Born in Rathgar in 1882, the young Joyce was a brilliant student, becoming involved with the city's literary and theatrical circles while studying at University College Dublin. His first publication was an impassioned review of Ibsen's When We Dead Wake; Joyce was so struck by the play that he learned Norwegian to send a fan letter to the playwright!
Although he spent much of his adult life living abroad, Joyce placed Dublin at the centre of his writing, once remarking: "I always write about Dublin, because if I can get to the heart of Dublin I can get to the heart of all the cities of the world. In the particular is contained the universal."
Joyce's masterpiece "Ulysses" is celebrated every June 16th or Bloomsday in Dublin. The Museum of Literature of Ireland (MoLI) is located in Newman House where Joyce studied and his presence is felt throughout - and copy number one of Ulysses is displayed.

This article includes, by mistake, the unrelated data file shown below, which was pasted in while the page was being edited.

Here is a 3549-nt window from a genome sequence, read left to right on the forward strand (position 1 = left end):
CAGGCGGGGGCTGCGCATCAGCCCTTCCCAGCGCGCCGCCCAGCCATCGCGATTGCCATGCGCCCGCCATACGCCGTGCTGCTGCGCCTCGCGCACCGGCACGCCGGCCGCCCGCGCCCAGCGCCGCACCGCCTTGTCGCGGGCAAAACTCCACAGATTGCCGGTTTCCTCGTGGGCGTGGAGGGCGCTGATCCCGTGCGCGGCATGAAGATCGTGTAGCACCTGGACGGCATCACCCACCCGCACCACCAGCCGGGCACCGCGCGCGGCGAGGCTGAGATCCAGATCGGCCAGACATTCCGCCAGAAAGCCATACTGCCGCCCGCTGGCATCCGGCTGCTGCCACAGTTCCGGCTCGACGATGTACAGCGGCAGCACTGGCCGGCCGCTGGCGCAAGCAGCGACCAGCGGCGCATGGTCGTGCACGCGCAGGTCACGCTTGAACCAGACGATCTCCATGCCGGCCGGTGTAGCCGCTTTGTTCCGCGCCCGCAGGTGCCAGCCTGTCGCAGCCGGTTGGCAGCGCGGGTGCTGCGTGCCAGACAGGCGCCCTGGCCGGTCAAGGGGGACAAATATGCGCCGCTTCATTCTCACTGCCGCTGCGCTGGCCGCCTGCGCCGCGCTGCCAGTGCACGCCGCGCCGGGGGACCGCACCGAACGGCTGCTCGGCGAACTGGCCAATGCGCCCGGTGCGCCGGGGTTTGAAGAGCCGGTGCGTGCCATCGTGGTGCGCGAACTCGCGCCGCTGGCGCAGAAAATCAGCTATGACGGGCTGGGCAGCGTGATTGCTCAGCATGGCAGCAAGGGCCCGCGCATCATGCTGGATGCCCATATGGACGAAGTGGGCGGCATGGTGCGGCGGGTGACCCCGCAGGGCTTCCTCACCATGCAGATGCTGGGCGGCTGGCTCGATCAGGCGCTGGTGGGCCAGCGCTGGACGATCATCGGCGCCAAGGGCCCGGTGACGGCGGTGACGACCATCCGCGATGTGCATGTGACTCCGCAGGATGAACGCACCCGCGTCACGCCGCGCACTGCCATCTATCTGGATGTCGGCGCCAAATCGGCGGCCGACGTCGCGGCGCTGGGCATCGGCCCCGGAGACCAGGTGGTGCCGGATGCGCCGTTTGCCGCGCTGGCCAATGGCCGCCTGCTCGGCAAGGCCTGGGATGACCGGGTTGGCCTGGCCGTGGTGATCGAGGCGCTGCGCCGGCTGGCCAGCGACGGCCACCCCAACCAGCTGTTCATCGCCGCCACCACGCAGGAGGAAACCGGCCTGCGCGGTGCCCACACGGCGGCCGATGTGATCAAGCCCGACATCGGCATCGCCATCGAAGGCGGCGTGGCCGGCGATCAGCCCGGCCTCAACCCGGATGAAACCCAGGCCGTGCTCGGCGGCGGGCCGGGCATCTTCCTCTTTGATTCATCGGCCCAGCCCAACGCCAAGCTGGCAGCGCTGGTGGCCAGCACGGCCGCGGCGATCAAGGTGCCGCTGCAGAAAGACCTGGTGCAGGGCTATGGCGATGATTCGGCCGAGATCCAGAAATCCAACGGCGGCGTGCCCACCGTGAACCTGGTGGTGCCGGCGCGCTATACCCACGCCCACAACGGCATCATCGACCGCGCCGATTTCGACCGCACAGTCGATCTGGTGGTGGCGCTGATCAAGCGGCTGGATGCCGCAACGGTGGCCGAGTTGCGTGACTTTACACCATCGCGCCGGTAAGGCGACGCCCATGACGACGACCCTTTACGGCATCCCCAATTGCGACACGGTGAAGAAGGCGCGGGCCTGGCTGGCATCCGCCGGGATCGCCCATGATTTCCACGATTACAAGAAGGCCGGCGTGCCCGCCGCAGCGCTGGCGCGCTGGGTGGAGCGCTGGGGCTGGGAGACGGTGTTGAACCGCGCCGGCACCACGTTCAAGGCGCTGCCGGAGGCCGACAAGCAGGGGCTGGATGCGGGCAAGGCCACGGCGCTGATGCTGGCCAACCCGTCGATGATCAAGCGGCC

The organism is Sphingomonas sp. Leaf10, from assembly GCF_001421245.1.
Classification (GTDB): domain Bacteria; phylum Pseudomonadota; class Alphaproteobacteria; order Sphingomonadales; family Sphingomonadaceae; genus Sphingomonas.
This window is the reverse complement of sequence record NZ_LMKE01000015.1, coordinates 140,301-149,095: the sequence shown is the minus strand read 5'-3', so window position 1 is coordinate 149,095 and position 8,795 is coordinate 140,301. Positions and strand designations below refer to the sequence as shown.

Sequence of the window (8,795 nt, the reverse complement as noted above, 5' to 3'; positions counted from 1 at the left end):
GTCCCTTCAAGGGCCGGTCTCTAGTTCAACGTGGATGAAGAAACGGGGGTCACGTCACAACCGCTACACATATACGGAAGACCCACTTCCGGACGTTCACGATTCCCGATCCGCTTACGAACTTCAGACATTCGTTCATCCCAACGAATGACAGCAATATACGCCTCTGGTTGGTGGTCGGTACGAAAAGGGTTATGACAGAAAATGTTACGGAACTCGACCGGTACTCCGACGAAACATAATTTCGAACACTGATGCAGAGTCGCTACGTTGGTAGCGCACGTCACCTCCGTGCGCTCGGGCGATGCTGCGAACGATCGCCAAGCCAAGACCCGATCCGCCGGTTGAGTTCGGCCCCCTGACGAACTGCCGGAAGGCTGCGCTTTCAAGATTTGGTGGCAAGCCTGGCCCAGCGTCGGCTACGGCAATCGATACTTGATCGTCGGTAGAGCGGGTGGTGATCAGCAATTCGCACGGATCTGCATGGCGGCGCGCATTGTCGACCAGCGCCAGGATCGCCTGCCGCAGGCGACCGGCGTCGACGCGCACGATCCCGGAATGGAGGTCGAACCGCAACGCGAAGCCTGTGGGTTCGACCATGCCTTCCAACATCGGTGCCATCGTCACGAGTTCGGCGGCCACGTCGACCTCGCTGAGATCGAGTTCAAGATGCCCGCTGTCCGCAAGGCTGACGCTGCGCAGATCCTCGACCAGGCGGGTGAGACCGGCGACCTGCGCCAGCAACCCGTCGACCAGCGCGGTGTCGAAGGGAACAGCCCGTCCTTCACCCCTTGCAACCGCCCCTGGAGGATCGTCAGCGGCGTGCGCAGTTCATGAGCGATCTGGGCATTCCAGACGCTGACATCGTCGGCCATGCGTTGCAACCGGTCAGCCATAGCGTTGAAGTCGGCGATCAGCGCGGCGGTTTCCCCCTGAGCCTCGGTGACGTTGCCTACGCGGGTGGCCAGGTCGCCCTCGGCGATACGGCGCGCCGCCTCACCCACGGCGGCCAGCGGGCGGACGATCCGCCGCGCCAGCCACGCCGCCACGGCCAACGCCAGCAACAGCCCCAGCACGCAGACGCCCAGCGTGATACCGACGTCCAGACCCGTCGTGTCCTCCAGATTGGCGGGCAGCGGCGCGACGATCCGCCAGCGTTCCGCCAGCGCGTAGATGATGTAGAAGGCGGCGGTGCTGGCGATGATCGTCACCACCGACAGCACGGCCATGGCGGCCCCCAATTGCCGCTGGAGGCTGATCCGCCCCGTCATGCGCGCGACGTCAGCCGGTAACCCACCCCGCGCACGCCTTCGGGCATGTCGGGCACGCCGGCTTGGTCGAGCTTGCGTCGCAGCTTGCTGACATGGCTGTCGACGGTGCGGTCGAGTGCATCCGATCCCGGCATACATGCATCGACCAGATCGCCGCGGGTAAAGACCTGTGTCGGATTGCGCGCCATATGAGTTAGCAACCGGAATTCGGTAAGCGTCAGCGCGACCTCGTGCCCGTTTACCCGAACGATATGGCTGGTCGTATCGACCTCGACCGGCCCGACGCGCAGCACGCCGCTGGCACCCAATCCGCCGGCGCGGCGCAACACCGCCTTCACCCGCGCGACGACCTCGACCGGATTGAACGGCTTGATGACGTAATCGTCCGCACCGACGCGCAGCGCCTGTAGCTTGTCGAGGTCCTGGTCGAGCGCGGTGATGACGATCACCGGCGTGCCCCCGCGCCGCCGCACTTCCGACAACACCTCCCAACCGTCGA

Learn more about James Joyce at the James Joyce Centre on North Great George's St in Dublin, or visit the James Joyce Tower and Museum in Sandycove (a 14-minute walk from the DART station). The Writers' Museum, across from the Garden of Remembrance, is another place for lover's of Irish literature.
Drop into Sweny's Chemist on Lincoln Place for daily readings from Joyce's works.
Scan the Talking Statue code to hear Joyce come to life via your phone. (The code is on the side of the visitor information booth nearby.) Written by Roddy Doyle; voiced by Gabriel Byrne.